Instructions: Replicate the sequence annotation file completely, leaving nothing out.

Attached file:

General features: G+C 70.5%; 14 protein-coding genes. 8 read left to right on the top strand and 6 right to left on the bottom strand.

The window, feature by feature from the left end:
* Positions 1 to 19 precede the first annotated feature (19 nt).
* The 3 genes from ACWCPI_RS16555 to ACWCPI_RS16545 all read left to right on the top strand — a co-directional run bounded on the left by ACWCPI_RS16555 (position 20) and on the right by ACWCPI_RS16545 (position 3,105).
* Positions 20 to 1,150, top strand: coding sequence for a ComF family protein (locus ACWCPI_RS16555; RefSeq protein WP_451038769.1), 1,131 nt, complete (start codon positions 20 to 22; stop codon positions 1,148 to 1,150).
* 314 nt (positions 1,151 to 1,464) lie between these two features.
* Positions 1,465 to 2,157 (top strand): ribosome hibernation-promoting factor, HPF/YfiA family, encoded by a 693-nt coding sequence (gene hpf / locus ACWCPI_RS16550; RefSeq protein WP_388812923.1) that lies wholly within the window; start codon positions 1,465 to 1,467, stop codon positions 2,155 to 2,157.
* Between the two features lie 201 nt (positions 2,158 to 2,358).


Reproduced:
General features: G+C 70.5%; 14 protein-coding genes. 8 read left to right on the top strand and 6 right to left on the bottom strand.

The window, feature by feature from the left end:
* Positions 1 to 19 precede the first annotated feature (19 nt).
* The 3 genes from ACWCPI_RS16555 to ACWCPI_RS16545 all read left to right on the top strand — a co-directional run bounded on the left by ACWCPI_RS16555 (position 20) and on the right by ACWCPI_RS16545 (position 3,105).
* Positions 20 to 1,150, top strand: coding sequence for a ComF family protein (locus ACWCPI_RS16555; RefSeq protein WP_451038769.1), 1,131 nt, complete (start codon positions 20 to 22; stop codon positions 1,148 to 1,150).
* 314 nt (positions 1,151 to 1,464) lie between these two features.
* Positions 1,465 to 2,157 (top strand): ribosome hibernation-promoting factor, HPF/YfiA family, encoded by a 693-nt coding sequence (gene hpf / locus ACWCPI_RS16550; RefSeq protein WP_388812923.1) that lies wholly within the window; start codon positions 1,465 to 1,467, stop codon positions 2,155 to 2,157.
* Between the two features lie 201 nt (positions 2,158 to 2,358).